During this time, Jhalkari bai disguised herself as the queen of Jhansi and led the attack allowing the Rani of Jhansi to escape unhurt.
Rani Gaidinliu was born in 1915. She was not just a brave female freedom fighter but also a spiritual and political leader of the Rongmei tribe. She become involved in the fight against the British after she joined her cousin Haipou Jadonang’s Heraka movement.
The Heraka movement was based on the ancestral Naga religion. This movement sought to resist the oppression of the Christian missionaries and also resisted the reforms of the British like heavy taxation.
After her brother Jadonang was hanged for opposing colonial rule, she took up his mantle and inspired her people to rebel against the British. She became one of the most influential women freedom fighters at a very young age.
She was captured at the age of 16 and was imprisoned for 14 years. She earned freedom only after India’s independence and when Jawaharlal Nehru personally ordered her to be released from prison. Pandit Nehru named her ‘daughter of the hills’ and bestowed upon her the title of ‘Rani’ or queen.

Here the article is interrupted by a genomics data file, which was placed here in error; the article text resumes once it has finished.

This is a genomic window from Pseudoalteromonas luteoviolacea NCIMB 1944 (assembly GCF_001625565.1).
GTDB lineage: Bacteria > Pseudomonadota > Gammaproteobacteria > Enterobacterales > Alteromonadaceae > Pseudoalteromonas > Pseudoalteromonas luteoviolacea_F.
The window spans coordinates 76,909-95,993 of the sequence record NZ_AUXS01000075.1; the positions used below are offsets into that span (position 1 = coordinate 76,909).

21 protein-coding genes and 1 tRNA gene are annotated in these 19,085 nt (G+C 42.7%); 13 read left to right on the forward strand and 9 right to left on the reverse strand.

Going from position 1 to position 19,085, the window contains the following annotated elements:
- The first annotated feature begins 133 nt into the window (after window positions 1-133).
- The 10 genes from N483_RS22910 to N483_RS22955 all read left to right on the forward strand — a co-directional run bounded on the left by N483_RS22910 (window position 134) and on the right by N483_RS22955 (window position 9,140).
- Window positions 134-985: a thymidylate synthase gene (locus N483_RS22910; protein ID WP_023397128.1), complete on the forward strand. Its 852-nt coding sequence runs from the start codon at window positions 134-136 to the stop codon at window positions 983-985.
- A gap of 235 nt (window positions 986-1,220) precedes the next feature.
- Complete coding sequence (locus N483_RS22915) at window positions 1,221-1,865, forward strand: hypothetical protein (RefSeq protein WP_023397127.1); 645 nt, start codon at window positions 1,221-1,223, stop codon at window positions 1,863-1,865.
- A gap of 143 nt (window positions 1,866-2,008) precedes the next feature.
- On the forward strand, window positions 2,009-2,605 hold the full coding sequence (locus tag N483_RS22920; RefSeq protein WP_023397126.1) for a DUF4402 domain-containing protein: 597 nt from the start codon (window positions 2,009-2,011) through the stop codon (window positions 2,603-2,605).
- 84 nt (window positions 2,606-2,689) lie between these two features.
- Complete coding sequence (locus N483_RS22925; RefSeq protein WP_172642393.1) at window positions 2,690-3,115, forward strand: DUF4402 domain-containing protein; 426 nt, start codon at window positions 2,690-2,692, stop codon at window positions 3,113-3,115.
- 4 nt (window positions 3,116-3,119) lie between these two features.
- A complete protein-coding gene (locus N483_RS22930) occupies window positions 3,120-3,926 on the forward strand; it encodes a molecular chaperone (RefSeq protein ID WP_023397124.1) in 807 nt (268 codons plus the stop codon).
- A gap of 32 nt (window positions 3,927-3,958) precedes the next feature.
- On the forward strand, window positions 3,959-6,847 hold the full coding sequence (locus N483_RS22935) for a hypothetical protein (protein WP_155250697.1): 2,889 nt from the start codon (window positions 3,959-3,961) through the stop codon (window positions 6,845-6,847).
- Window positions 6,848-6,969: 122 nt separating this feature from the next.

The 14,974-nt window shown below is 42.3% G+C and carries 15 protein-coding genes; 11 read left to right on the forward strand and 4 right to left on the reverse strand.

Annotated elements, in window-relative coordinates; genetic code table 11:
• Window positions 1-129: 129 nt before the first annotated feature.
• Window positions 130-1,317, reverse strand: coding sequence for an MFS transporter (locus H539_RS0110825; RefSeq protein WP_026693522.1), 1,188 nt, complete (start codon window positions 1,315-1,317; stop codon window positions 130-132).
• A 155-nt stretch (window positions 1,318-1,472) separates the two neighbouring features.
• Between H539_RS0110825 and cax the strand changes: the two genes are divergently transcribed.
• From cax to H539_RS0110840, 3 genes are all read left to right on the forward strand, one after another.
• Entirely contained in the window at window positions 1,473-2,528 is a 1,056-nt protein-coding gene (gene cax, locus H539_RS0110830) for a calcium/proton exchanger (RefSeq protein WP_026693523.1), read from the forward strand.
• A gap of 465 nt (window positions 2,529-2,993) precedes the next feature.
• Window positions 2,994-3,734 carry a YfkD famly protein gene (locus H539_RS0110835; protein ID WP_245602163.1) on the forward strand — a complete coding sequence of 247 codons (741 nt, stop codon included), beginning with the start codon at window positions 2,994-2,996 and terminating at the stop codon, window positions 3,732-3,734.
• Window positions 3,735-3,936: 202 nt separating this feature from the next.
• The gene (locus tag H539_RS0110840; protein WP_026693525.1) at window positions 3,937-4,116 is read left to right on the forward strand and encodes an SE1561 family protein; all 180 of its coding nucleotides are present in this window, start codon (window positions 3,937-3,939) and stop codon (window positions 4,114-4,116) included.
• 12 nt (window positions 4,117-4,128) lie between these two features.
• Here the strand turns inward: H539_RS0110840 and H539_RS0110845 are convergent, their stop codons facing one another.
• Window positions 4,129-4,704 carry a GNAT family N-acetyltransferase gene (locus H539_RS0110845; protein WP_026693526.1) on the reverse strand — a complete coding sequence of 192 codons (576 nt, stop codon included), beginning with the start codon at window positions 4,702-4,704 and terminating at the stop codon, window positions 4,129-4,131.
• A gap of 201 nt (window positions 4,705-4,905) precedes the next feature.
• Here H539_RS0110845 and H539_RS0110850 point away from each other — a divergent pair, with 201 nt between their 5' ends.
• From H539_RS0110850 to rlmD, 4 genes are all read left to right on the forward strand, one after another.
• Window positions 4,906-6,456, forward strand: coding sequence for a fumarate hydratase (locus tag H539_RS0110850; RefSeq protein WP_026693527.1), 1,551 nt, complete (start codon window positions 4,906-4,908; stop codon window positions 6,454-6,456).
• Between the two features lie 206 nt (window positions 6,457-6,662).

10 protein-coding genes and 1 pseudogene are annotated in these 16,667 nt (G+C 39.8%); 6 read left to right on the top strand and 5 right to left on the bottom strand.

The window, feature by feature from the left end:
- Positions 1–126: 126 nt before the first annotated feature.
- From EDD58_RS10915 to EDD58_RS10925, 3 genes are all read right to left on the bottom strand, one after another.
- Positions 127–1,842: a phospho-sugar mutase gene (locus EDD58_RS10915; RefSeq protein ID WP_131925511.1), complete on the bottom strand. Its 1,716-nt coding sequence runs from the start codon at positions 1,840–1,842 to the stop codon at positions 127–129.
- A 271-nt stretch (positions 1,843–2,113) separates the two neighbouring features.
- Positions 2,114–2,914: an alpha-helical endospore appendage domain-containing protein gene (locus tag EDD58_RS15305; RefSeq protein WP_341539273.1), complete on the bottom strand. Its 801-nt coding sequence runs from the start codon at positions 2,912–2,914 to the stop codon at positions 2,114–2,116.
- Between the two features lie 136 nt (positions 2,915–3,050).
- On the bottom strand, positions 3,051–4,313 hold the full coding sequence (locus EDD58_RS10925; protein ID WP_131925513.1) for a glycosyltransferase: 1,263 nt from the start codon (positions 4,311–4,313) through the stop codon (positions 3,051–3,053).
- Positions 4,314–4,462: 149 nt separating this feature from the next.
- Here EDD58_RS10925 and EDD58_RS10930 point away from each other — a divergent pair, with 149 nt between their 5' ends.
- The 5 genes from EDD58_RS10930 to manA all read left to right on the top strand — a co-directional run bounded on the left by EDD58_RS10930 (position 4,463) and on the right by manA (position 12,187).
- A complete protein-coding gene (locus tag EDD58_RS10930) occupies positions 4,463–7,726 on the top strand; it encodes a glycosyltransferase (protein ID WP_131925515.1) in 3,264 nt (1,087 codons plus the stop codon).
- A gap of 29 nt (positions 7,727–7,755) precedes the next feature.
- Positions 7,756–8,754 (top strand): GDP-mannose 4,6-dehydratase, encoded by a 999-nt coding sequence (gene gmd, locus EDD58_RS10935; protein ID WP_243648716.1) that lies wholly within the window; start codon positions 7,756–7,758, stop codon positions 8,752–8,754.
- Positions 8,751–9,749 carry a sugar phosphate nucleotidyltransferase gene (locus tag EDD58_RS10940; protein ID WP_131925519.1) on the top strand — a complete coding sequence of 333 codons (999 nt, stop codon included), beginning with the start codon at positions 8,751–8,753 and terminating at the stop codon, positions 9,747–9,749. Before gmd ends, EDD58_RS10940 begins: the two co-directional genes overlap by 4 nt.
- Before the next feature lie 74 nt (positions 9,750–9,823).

And there you go! These are a few of the most influential women freedom fighters of India. We have tried to include as many lesser-known names as possible from the UPSC standpoint.
All of these brave female freedom fighters have played an invaluable role in our country’s freedom struggle and it is essential that you know about their contribution.
And even though direct questions may not be asked about these brave women freedom fighters, you can use them as examples or reference points in your answers. That is the kind of answer-writing that UPSC expects from its aspirants and it is exactly what the top UPSC faculty at PrepLadder will teach you.